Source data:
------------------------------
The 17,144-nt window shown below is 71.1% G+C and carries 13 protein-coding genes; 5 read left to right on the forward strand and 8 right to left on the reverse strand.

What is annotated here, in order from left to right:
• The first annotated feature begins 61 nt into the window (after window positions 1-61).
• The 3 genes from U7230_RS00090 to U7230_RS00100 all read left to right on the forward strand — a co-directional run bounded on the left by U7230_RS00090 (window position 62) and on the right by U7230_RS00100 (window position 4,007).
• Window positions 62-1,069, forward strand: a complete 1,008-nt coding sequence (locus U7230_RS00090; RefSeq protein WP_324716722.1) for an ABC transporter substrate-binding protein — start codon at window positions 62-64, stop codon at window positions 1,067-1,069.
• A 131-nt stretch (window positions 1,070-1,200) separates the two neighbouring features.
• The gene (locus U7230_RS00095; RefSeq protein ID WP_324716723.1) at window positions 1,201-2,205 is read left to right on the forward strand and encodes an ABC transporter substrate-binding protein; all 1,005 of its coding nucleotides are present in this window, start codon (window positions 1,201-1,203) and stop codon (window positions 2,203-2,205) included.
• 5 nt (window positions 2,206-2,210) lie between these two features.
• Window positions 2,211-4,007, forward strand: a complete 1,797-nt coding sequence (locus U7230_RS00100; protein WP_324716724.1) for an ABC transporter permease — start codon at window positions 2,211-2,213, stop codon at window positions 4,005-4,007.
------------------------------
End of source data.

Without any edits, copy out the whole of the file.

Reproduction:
The 17,144-nt window shown below is 71.1% G+C and carries 13 protein-coding genes; 5 read left to right on the forward strand and 8 right to left on the reverse strand.

What is annotated here, in order from left to right:
• The first annotated feature begins 61 nt into the window (after window positions 1-61).
• The 3 genes from U7230_RS00090 to U7230_RS00100 all read left to right on the forward strand — a co-directional run bounded on the left by U7230_RS00090 (window position 62) and on the right by U7230_RS00100 (window position 4,007).
• Window positions 62-1,069, forward strand: a complete 1,008-nt coding sequence (locus U7230_RS00090; RefSeq protein WP_324716722.1) for an ABC transporter substrate-binding protein — start codon at window positions 62-64, stop codon at window positions 1,067-1,069.
• A 131-nt stretch (window positions 1,070-1,200) separates the two neighbouring features.
• The gene (locus U7230_RS00095; RefSeq protein ID WP_324716723.1) at window positions 1,201-2,205 is read left to right on the forward strand and encodes an ABC transporter substrate-binding protein; all 1,005 of its coding nucleotides are present in this window, start codon (window positions 1,201-1,203) and stop codon (window positions 2,203-2,205) included.
• 5 nt (window positions 2,206-2,210) lie between these two features.
• Window positions 2,211-4,007, forward strand: a complete 1,797-nt coding sequence (locus U7230_RS00100; protein WP_324716724.1) for an ABC transporter permease — start codon at window positions 2,211-2,213, stop codon at window positions 4,005-4,007.